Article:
Spanish conductor Juanjo Mena makes his New World Symphony debut

Arts / Article

Juanjo Mena is sure to shake up the classical music scene in South Florida when he makes his local debut on April 8 with the New World Symphony. The Basque maestro is considered by many to be the most distinguished Spanish conductor of his generation. Orchestras fight over his services, and he is considered a musician’s musician–the ultimate compliment in the classical music world.

Though he’s been a top conductor for decades (he previously served as artistic director of the Bilbao Symphony Orchestra and principal guest conductor of the Bergen Philharmonic Orchestra), Mena is currently enjoying a particularly pronounced period of professional acclaim. He received the Spanish National Music Prize 2016 and is the chief conductor of the BBC Philharmonic in the U.K. But though he travels the globe performing at the world’s top concert houses, Mena always returns to the comfort and warmth of his hometown, Vitoria, in Basque Country. “I don’t want my children to lose those privileged family surroundings,” he says.

In the following interview, he discusses his influences, formative experiences and offers a taste of what is to come during his two-day stint at New World Center.

Juano Mena (photo by Michal Novak).

You achieved professional recognition and fame in your early 50s. 
Now I’m beginning to understand what it is all about, how to make music, how to share my life experiences. Now begin my 25 best years.

Your story is not typical. Perhaps it should be, but it no longer is.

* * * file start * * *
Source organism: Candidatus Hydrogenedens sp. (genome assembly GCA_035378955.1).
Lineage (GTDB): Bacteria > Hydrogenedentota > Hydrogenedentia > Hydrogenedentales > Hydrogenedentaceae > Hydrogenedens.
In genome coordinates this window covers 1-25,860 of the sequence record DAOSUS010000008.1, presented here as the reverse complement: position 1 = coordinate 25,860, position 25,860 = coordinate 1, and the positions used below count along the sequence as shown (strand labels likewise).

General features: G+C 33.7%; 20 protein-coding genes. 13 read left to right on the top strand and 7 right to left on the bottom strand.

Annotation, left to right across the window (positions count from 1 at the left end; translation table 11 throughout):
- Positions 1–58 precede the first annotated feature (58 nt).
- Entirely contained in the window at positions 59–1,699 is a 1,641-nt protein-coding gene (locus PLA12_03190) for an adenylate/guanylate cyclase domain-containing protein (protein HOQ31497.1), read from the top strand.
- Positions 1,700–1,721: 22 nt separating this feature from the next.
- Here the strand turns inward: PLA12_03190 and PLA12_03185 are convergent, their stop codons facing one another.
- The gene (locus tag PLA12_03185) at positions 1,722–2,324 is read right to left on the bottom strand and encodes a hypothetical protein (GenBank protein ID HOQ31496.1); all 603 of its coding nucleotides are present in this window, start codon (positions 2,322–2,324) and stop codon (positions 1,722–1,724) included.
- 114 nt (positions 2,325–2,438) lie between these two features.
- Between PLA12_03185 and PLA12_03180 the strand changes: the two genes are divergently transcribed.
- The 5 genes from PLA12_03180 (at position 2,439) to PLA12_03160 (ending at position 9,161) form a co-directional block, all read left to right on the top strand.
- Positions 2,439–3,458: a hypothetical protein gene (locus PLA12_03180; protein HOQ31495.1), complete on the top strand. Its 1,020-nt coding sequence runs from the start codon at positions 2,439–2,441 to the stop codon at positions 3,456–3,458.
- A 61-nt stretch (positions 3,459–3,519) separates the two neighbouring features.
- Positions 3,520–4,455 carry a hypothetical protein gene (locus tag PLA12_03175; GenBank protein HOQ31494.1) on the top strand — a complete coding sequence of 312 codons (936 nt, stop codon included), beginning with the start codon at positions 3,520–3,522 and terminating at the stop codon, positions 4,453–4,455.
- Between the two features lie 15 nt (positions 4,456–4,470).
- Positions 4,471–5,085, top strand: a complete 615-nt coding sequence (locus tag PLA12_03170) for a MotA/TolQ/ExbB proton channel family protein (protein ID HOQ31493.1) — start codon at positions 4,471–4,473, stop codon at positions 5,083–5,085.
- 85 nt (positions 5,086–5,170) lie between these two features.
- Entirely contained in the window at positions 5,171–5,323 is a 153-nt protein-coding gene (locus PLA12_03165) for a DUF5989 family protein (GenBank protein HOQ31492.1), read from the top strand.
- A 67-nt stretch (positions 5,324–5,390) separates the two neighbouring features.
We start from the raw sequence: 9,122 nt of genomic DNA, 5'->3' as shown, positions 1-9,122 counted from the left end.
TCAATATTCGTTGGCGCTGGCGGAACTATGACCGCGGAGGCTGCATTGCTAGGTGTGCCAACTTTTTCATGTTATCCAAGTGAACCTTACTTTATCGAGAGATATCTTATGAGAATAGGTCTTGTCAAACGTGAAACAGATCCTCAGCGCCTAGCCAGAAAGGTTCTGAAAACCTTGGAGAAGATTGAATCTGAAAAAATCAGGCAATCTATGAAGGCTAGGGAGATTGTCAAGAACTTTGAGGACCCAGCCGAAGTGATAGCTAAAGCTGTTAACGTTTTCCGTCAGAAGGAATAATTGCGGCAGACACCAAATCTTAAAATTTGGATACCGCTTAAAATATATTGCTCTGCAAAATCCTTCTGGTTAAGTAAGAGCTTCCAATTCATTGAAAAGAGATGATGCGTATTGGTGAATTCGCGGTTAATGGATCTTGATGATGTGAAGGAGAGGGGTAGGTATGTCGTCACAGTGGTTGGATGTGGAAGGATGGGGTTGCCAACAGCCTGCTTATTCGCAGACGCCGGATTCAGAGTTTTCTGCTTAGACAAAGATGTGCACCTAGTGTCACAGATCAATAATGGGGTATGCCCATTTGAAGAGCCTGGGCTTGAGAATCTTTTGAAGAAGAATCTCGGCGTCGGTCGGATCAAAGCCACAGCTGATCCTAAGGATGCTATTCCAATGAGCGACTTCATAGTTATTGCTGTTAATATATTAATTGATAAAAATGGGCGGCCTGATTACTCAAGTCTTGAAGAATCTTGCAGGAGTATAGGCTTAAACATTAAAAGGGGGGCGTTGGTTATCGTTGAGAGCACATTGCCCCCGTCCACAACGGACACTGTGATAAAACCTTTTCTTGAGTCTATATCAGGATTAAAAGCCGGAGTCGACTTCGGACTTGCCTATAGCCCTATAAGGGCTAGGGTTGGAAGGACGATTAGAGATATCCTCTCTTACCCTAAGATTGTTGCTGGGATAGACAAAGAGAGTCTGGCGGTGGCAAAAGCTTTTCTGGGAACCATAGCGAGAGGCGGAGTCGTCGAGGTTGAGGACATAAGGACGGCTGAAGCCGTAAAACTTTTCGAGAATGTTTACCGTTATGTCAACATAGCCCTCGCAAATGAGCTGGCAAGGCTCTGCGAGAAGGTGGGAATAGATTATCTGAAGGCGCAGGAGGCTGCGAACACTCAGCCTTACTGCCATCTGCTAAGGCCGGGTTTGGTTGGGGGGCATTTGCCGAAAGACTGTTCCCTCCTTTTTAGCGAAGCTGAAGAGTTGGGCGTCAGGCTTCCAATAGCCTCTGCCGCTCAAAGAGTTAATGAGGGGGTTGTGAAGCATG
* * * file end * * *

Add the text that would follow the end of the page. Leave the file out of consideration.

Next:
Today we go at an accelerated pace. People “arrive” too quickly, and this career is a long game. It always has been. Hopefully others can enjoy all have the luck I’ve had.

For Picasso, the greatest act of courage was to face a white canvas. How is it to face a score and an orchestra?
Thanks to my experience, I can affirm that the score is god–it’s that to which you must pay the utmost respect. And through that respect is how you must understand the music, rather than thinking of what you can bring to it, which is the wrong approach.

With an orchestra, Picasso’s white canvas is those first 10 minutes. Those are lethal, fundamental. It’s when they catch on whether you are nervous, whether you know the repertoire. It’s when the [conductor-orchestra] relationship and the immediate future are set. Experience gives you the keys of how to handle [those 10 minutes], how to connect with the orchestra. Then what matters is creating music and respecting it so that they can connect with you.

How was your experience with the Bilbao Symphony Orchestra?  
I’ll be eternally grateful. Those were very important years. We worked very intensely, there were [seasons of] up to 30 weeks a year. Those were formative, fundamental years for both parties.

And the Bergen Philharmonic Orchestra?
It was another world. It allowed me to put into practice what I had learned with [conductor Sergiu] Celibidache, and begin to create, to discover, to invent and dream–things that had been unfathomable for me up until that moment.

And with the BBC Philharmonic?
I conducted a concert with them, and it was love at first sight. They were looking for a chief conductor, and the musicians chose me. It’s been another learning experience, different. Working with an orchestra in a radio studio requires a lot of preparation and is very demanding. I tripled my repertoire. Sometimes we do three different programs in one week. It’s unbelievably demanding.

And the Berlin Philharmonic?
It arrived at precisely the right time, when perhaps I had something to say.